Independence has brought a host of new problems to the states of Central Asia and the Caucasus, as well as exaggerating a number of former ones At the same time statehood has meant that the leaders of these former Soviet republics have new tools are at their disposal to try and address these issues, but international assistance and the instruments of statehood are often used unwisely, or not to their fullest possible extent.

This paper focuses on some of the challenges of consolidating statehood which lie before these states in the immediate future, how they are likely to be shaped by the peculariarities of the relationships of these states to Russia, and what strategic consequence this might have from the US.

In a sense there is a certain symmetry--these states fear Russia, but many are also prone to exaggerate the threat posed by Russia, confusing rhetoric for action. Some also seem unable to accept the selectivity of Russia's interest, and Moscow's capacity for selective disengagement. There is a certain advantage to exaggerating the Russian threat, as it helps stimulate a response by other foreign actors While this strategy has sometimes worked with real success, at least as far as garnering western credit, and various forms of technical assistance, there are real dangers in exaggerating the level of US interest or commitment to the Caspian region. We too are quite capable of selective disengagement, and may well be tempted by it should conditions in the region worsen

The biggest danger that any of these states face is not that of Islam, or of Russian imperialism, but of the need to transfer authority from the current political incumbents to new political figures and to a new generation. Few leaders are ready to leave power voluntarily and this complicates the challenges of political and economic reform Added to this are the challenges of national consolidation, which are still to be fully confronted everywhere, but especially in Georgia, Kyrgyzstan and Uzbekistan. While Russia played a major role in the national struggles of the early 1990s in Azerbaijan and Armenia, in Georgia and in Tajikistan's civil war, today the greatest risks lie within the eight states of the region, and in their treatment of one another.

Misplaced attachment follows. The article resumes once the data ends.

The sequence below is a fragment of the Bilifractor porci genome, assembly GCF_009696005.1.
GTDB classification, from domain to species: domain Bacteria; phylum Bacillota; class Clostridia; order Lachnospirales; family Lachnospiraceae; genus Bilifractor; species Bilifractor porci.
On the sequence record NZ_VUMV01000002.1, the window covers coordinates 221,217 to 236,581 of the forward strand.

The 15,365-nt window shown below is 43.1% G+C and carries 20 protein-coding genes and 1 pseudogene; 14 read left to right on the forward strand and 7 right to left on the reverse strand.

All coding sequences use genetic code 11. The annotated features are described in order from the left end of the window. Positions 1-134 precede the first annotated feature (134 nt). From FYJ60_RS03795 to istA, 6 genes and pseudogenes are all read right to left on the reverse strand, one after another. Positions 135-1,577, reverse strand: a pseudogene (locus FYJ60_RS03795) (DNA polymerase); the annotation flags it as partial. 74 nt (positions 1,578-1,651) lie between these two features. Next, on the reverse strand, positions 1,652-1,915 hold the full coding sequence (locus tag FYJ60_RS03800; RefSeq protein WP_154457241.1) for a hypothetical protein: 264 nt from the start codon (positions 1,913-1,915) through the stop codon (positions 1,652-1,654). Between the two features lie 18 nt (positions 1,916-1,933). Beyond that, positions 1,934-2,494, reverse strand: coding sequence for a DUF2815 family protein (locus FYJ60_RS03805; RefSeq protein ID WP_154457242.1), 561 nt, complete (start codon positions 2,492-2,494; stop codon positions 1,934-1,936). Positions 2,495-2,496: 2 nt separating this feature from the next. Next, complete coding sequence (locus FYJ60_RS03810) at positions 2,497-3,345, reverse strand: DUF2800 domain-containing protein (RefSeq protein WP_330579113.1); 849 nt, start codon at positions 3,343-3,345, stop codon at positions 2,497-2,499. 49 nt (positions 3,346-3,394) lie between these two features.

Regional initiatives have floundered in Central Asia, and not really been attempted in the Caucasus, given the unresolved status of Abkhazia and of the Nagorno Karabakh. In both regions such initiatives are unlikely to enjoy particular success in the next few years, and there is likely to be a further exacerbation of cross-border relations, particularly in Central Asia, where concern over Uzbekistan's intentions towards its neighbors is growing.


The history of the past fifty years more than amply testifies to the difficulties of creating new states out of former colonies or fragments of states. These challenges are dramatically intensified in the case of the former Soviet republics, in part because they were all part of a coherent (albeit sometimes irrational) whole, with highways and power-lines laid out with little attention to administrative boundaries, and ethnic enclaves dispersed across diverse territories. There is also the question of whether the Soviet Union was really an empire, or some sort of ideologically deformed multi-national state, a question which always occurs when the metropol expands through conquest and settlement of geographically contiguous territories.

The transition from communism has further compounded the problems of independence. Few leaders of newly independent states were ever granted the kind of economic power that was awarded to the leaders of the post-Soviet states, and few began with as little legitimacy as these post-Soviet leaders, none of whom had any kind of "revolutionary" presence and all of whom had served in the colonial or otherwise discredited previous regime. Yet it is impossible to exaggerate just how much these men have to lose, presiding as they did over the division of state assets, and all assets belonged to the state. Even the poorest of the post-Soviet states has enough natural and man-made assets to support the creation of impressive fortunes by the political few, and the riches among these states are producing some of the wealthiest people in the world. Similarly the prospects of social and political instability are also more pronounced. Decolonization has always provided enormous economic opportunities for the new political winners, but the totality of the economic transformation is something quite new, and in the post-soviet states the losers---be they the masses or among the political elite--- have little or no economic assets to fall back on, because private property was virtually non-existent under the Soviet system.